Sunday, 22 April 2012

Review - Brotherhood of the Wolf (2001 - Dir. Christophe Gans)




Continuing our birthday celebrations we come to the final entry in our Mark Dacascos Season, and it is one of my favourite films of all time.

The idea of mixing the genres of kung fu, horror, mystery and period french drama, whilst adding a savage stonking great wolf as a garnish may seem a tad foolish. But it works stunningly well, making for one of the most refreshingly original films I've ever seen.


Naturalist (not naturist - that would have been one genre too many. I don't think wolves play volleyball anyway) Gregoire de Fronsac, played by Samuel Le Bihan is sent by the King to the small french province of Gevaudan, along with his native American sidekick Mani (Mark Dacascos). Numerous deaths have been occurring and they have been attributed to a rather large wolf. Fronsac and Mani investigate this general unpleasantness. And hit people a lot. So what we basically have is a berzerk version of Hound of the Baskervilles (not a bad thing).




Gans certainly loves his slow motion and Dacascos has never looked cooler. Forget his Straight-to-DVD actioners. This is what he is truly capable of. There are so many well choreographed fights. His assailants, in true kung fu fashion, take their turn, coming at Mani with fists and various weapons, but he just sorts them. No messing. The sound effects are excessively loud and crunchy, further adding to the stylised nature of the fights. Bihan also gets to do a fair bit of scrapping and is not too shabby in the 'hitting people hard' departpartment.




There is love interest in the form of the gorgeous Émilie Dequenne (The Pack) and Monica Bellucci (Irreversible), just enough to add yet another dimension to the film. Both female leads are great but Dequenne is so great she should get her own season. Now, there's a thought...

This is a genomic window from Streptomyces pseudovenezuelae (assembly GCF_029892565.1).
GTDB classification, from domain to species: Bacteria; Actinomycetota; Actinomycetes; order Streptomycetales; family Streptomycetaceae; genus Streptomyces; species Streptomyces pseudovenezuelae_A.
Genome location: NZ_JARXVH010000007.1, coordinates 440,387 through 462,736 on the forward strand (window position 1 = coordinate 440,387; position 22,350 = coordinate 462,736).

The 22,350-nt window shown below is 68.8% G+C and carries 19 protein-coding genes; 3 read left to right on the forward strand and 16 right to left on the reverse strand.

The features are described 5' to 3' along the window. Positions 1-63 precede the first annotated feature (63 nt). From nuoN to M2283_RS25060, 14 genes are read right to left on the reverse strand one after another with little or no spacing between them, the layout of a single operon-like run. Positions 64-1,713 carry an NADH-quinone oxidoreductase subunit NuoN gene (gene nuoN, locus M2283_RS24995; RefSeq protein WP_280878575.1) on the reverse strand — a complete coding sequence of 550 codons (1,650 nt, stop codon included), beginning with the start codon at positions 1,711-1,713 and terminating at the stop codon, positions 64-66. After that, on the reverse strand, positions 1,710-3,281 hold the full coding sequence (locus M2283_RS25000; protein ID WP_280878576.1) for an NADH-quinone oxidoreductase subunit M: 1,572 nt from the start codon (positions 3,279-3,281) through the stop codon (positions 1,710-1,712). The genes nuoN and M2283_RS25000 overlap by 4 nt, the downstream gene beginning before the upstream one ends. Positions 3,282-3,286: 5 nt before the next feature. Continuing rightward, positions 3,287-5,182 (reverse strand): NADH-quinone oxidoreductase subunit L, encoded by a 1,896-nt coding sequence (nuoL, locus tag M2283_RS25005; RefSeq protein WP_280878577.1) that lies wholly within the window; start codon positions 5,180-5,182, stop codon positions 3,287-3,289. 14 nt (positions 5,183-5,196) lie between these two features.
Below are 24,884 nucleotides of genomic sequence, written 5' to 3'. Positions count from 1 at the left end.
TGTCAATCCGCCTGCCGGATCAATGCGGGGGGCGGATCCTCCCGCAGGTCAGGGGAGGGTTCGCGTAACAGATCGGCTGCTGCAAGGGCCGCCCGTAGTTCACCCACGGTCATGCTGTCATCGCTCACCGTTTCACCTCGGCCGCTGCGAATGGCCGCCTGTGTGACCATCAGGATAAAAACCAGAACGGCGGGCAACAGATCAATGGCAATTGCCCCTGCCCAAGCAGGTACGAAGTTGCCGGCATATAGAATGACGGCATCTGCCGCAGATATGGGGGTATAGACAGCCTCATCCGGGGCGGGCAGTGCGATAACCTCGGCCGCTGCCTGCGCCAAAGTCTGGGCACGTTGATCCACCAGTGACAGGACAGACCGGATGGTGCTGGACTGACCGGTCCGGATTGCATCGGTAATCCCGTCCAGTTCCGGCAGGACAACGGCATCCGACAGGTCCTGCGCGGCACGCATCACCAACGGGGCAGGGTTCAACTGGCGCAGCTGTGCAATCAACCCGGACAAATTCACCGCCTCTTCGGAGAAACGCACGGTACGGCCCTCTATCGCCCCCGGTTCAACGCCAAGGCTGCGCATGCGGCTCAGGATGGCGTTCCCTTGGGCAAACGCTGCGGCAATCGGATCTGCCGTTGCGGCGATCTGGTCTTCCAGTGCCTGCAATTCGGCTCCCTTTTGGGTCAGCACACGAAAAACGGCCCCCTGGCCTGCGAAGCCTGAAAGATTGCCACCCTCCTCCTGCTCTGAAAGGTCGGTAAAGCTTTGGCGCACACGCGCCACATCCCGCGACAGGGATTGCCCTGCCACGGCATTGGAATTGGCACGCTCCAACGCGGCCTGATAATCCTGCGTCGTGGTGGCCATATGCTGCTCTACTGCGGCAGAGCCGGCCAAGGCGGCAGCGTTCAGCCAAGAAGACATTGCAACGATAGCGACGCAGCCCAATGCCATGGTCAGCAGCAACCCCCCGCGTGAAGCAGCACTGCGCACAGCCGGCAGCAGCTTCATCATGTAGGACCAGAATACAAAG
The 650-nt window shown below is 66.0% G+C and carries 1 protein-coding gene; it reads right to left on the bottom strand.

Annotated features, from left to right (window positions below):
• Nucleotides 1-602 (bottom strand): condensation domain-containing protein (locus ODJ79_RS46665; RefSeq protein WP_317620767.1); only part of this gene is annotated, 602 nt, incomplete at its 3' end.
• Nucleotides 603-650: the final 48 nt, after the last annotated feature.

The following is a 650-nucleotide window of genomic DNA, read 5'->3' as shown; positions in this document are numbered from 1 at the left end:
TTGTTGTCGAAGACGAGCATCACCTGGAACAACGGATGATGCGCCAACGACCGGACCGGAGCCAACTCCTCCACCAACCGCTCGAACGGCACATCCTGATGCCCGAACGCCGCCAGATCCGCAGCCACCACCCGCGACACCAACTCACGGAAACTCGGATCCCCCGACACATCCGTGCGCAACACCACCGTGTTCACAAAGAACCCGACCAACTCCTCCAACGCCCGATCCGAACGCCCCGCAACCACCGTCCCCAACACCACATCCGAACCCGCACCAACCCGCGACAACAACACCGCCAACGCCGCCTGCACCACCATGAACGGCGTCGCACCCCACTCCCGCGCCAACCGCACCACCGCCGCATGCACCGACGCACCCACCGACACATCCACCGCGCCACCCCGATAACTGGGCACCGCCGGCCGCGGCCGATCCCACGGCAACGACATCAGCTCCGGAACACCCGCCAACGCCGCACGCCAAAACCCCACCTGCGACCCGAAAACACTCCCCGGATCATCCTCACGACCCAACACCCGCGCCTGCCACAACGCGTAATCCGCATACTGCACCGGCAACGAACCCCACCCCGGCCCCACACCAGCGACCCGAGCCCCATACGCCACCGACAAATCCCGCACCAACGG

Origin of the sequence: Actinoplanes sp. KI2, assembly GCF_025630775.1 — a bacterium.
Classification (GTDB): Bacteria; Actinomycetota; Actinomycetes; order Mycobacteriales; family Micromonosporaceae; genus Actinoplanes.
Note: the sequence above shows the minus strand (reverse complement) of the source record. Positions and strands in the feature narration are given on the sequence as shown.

You also get Vincent Cassel as a really creepy villain. He's always good value for money and doesn't let the side down here. Supposedly, he put in a lot of training for his fight sequence and it shows.




Let's get the one negative out of the way. Surprise, surprise, it's the CGI. The wolf looks ropey and a bit too light and lacking in contrast compared to the backgrounds for my liking. Saying that, the close-ups (by Henson) using a practical wolf are premium quality (again, surprise, surprise).




For a film to be so full of disparate elements and still be coherent and top fun is a testament to Gans' skill as a director. (It's a shame Onimusha fell through. That would have been a treat.) He brings out the best in Mark Dacascos (see Crying Freeman) and it would be great to see them work together again. So do the dodgy effects knock the rating down at all? For sheer audacity, I'll let it off.
10/10
evlkeith




(Please note: It's well worth getting the Blu-ray because with the DVD you are limited to a plain stereo soundtrack if you opt for the french language version, the 5.1 sound is only available on the useless dubbed version. The Blu-ray has got the proper full surround experience. Way better. And not smelly.)


If you like this you could also try:
Crying Freeman, Drive, The Pack, the 2002 BBC version of Hound of the Baskervilles.




6 comments:

  1. Sounds good - looking forward to viewing it on Blu-ray in the next couple of weeks.

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  2. On face value I wouldn't go for this dvd down at my local, but you make it sound so fun and entertaining, and have convinced me to check the trailer, and maybe give it a watch

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    Replies
    1. If you like the look of the trailer you will probably like the film. Hopefully.

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  3. I concur! Absolutely brilliant and well worth a watch. I didn't even mind the ropey wolf the rest is of such quality.

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    Replies
    1. Glad you enjoyed it. It's always good to have a bit of Mark Dacascos.

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